Wednesday, 20 April 2011

“If I’d wanted to be popular, I’d have joined a boy band.”

So went the saying that was used with abandon by so-called people managers during my former career.  Statements like that and the other usual one-liners such as, “I’m not here to be popular” or “I’m not here to make friends.”

But what are they really saying each time they say these things?  That they’re ‘professional’.   That they’re tough?  That they’re fair?

It has been said that there’s no lonelier place than that occupied by the leader.  Because sometimes, leaders have to be brave, give bad news and make tough decisions.  They have to be able to have those courageous conversations; so, in order to protect themselves; some feel it necessary to give a prior warning or a constant reminder of their position of authority; that they are not here to make friends or to be popular.  That they are here to do a job and sometimes doing the job means that sacrifices have to be made – and that those sacrifices can be human (not in the literal sense of course!).

But for me this whole thing is unnatural when it comes to effective or authentic leadership.  And this is why:

In his critically acclaimed book ‘Motivation and Personality’, Abraham Maslow produced his ‘Hierarchy of Needs’ pyramid which provides a straightforward pictorial theory of what Maslow considered to be the layers of basic human need.  Each layer of need must be fulfilled before the individual can advance to the next level.  Maslow’s model is shown below:

At the third level, Maslow identified that we all desire a sense of belonging.  That we possess a need to be identified as a member of something.  Be that a family, a circle of friends, an association, a club, a boy band even!   

One only needs to witness a major sporting event to see this principle in action.  Spectators or fans will adorn themselves with their team colours to affirm their belonging to one and all.  The camaraderie that goes with being a loyal supporter, the singing and chanting of club songs that they’ve all learned, the shared ecstasy of victory and the crushing depression of defeat that only a fellow supporter would understand.  Humans are social animals after all.  So why would someone who has accepted the responsibility of leadership appear to go out of their way to distance themselves from the rest of the pack – the very pack of which they are the leader?  Doesn’t this go against Maslow’s theory?  And more importantly; can an unpopular leader - lead effectively if at all?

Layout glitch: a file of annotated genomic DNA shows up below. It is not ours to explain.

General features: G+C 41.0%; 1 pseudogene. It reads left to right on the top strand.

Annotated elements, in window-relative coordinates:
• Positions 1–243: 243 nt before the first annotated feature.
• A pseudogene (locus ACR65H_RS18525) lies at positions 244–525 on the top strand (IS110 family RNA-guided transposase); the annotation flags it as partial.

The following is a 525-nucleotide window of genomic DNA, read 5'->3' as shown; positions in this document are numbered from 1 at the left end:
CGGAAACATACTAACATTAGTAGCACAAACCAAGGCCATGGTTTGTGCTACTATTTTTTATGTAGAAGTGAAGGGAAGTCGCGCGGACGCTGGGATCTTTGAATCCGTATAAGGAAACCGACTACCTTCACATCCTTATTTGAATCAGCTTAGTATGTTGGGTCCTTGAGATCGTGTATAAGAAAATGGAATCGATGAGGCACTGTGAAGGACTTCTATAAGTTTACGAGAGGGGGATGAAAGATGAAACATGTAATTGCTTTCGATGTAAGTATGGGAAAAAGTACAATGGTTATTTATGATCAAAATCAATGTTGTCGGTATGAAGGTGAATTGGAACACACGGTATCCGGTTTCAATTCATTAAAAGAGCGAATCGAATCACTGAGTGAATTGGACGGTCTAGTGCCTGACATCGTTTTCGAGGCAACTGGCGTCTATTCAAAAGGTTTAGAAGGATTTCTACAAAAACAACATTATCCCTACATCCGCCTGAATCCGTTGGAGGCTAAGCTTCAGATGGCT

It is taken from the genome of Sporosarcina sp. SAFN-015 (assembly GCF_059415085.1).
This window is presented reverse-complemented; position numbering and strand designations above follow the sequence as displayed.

Maslow’s fourth level is ‘Esteem’.  Having accomplished the previous level of ‘Belonging’ Maslow said that in order for the individual to meet their esteem needs they must believe that they have secured the respect of others.  Furthermore, the individual must also have developed a strong sense of self belief and have their esteem-needs have been met by recognition of their own accomplishments.  Whilst it is arguable that the individual concerned may genuinely feel that they have ‘arrived’ by virtue of the fact that they are in-charge of others, how does this measure up to what we know of emotional intelligence?  To be truly emotionally intelligent the individual must be aware of the impact of their own behaviour on the people that they are leading in addition to the impression they leave on their peers.  For someone to consider it appropriate to say “I’m not here to be popular”, must recognise the negative effect of such a statement and in turn, be aware of that negative impression they have made.  If not then they are by definition, emotionally unintelligent.

To conclude, it is my belief that those making bravado-statements regarding their lack of care toward their own popularity are kidding themselves.  Despite the external persona these people may wish to display, there’s no getting away from the fact that all leaders like to be liked; especially by those whom they lead.  Every people manager wishes to consider themselves to be a good leader.  And all good leaders are popular with their followers. For followers will only follow people to whom they are attracted and who they believe will look out for them.   

So carefree nonsense statements about popularity are merely a mask to either hide under confidence in their own ability to lead or  to give the impression that they are strong and courageous leaders who will take no prisoners in order to achieve the task.  The worse case scenario is that they think that they are leading when in reality, they aren’t really leading at all.  For what they are saying and displaying are the polar opposite characteristics of what makes a good leader.

I would sincerely appreciate your thoughts.

Wishing you well in all that you do,


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